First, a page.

Part III. The Discipline-Based Education Specialist’s Handbook

8 – Partnering with Faculty


One of the most important goals of a DBES’s job is to catalyze educational improvements within the department by educating faculty about teaching and learning. While early faculty partnerships should be brokered by the departmental director (see Chapter 5: Departmental Leadership and Chapter 6: Setting the Stage), over time, DBESs should try to engage as many faculty as possible in the initiative through gentle persuasion. DBESs should also be prepared to act as a coach for faculty, giving feedback on their teaching to help them improve.

Approaches to partnering well with departmental faculty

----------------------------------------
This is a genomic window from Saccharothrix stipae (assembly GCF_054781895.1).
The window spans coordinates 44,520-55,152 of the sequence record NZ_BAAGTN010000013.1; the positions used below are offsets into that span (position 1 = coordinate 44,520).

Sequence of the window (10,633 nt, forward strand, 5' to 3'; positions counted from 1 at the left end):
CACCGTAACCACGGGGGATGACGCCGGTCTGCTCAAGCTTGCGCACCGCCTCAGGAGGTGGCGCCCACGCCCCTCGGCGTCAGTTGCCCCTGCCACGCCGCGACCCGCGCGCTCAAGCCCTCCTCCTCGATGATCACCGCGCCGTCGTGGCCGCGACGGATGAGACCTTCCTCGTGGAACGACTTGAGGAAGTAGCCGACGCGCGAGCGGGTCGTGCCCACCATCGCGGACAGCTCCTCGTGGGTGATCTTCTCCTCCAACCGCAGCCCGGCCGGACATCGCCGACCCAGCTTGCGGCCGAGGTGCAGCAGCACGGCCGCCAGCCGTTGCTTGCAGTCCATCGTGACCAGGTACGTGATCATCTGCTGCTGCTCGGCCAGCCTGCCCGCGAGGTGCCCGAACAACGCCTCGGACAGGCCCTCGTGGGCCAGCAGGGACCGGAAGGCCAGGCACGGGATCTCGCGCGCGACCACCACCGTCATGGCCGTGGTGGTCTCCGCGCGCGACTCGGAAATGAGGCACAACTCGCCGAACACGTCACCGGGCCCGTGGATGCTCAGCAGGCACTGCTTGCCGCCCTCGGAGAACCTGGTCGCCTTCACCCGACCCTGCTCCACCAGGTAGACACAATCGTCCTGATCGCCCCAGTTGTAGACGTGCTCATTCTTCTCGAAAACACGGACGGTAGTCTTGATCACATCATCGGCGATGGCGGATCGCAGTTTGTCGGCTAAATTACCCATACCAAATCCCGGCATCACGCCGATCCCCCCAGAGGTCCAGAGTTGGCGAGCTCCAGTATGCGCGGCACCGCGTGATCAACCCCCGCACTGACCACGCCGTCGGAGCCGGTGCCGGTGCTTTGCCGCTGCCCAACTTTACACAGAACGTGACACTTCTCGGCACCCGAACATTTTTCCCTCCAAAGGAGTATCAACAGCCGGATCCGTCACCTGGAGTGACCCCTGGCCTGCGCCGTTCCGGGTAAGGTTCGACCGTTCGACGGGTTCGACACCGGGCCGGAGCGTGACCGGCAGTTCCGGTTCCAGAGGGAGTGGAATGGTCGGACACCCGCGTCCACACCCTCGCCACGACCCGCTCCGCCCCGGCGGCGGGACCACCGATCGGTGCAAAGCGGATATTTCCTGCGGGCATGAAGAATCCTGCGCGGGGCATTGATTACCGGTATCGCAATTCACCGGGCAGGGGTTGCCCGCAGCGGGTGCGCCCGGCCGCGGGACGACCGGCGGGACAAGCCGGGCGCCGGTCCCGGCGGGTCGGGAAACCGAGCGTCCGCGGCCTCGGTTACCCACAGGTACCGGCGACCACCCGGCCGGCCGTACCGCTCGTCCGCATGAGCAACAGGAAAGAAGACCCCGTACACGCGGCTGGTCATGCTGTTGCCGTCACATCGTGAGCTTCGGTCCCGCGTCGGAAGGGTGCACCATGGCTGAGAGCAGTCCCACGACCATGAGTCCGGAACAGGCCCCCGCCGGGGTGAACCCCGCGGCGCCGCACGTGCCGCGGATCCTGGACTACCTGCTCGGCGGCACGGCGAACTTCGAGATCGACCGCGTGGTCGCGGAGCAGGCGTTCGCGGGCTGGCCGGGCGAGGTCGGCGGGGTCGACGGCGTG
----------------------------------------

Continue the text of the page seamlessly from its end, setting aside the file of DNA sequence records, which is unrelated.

Rely on your departmental director to engage faculty early in the initiative.

Identify faculty interests and gather data or offer resources which are adaptable and relevant to their interests or classroom challenges.

Don’t rely on data alone to influence faculty, as they are often more heavily influenced by observing active learning or by what colleagues or visitors are doing in their classroom.

Make teaching and learning visible in the department by hosting discussions, publishing newsletters, and having multiple conversations. Over time, these strategies tend to shift departmental culture and lead more faculty to engage with improving their teaching.

Stay open-minded about who might be interested. We have found that faculty attitudes about teaching do not fall neatly into clear categories (such as ‘skeptic’ or ‘enthusiastic adopter’), and that attitudes evolve over time. Be patient, persistent, and flexible.

Give feedback and coach faculty on teaching by observing their classrooms, providing a few concrete suggested changes, and backing up your recommendations with evidence.

How can you form faculty partnerships?